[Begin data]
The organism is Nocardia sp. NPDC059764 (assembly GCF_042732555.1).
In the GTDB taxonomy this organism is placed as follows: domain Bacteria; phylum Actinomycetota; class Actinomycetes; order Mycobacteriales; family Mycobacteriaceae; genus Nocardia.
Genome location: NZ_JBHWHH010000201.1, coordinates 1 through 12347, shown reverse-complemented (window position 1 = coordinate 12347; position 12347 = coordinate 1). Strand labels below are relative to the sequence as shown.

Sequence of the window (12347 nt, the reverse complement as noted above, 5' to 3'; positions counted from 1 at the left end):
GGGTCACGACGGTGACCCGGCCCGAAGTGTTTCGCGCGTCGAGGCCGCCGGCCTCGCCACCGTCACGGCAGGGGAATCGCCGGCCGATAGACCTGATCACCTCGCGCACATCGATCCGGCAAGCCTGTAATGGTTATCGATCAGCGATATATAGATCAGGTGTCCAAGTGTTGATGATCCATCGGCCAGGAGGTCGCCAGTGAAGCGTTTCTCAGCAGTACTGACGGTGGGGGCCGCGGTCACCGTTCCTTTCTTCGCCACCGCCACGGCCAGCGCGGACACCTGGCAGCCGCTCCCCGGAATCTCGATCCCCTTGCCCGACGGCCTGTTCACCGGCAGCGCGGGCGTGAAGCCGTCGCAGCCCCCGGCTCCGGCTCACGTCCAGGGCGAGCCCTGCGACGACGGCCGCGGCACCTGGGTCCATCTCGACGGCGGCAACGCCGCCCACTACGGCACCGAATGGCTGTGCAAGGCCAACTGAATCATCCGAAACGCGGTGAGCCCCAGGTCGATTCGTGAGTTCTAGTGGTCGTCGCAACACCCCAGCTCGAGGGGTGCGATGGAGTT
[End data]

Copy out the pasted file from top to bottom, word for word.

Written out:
The organism is Nocardia sp. NPDC059764 (assembly GCF_042732555.1).
In the GTDB taxonomy this organism is placed as follows: domain Bacteria; phylum Actinomycetota; class Actinomycetes; order Mycobacteriales; family Mycobacteriaceae; genus Nocardia.
Genome location: NZ_JBHWHH010000201.1, coordinates 1 through 12347, shown reverse-complemented (window position 1 = coordinate 12347; position 12347 = coordinate 1). Strand labels below are relative to the sequence as shown.

Sequence of the window (12347 nt, the reverse complement as noted above, 5' to 3'; positions counted from 1 at the left end):
GGGTCACGACGGTGACCCGGCCCGAAGTGTTTCGCGCGTCGAGGCCGCCGGCCTCGCCACCGTCACGGCAGGGGAATCGCCGGCCGATAGACCTGATCACCTCGCGCACATCGATCCGGCAAGCCTGTAATGGTTATCGATCAGCGATATATAGATCAGGTGTCCAAGTGTTGATGATCCATCGGCCAGGAGGTCGCCAGTGAAGCGTTTCTCAGCAGTACTGACGGTGGGGGCCGCGGTCACCGTTCCTTTCTTCGCCACCGCCACGGCCAGCGCGGACACCTGGCAGCCGCTCCCCGGAATCTCGATCCCCTTGCCCGACGGCCTGTTCACCGGCAGCGCGGGCGTGAAGCCGTCGCAGCCCCCGGCTCCGGCTCACGTCCAGGGCGAGCCCTGCGACGACGGCCGCGGCACCTGGGTCCATCTCGACGGCGGCAACGCCGCCCACTACGGCACCGAATGGCTGTGCAAGGCCAACTGAATCATCCGAAACGCGGTGAGCCCCAGGTCGATTCGTGAGTTCTAGTGGTCGTCGCAACACCCCAGCTCGAGGGGTGCGATGGAGTT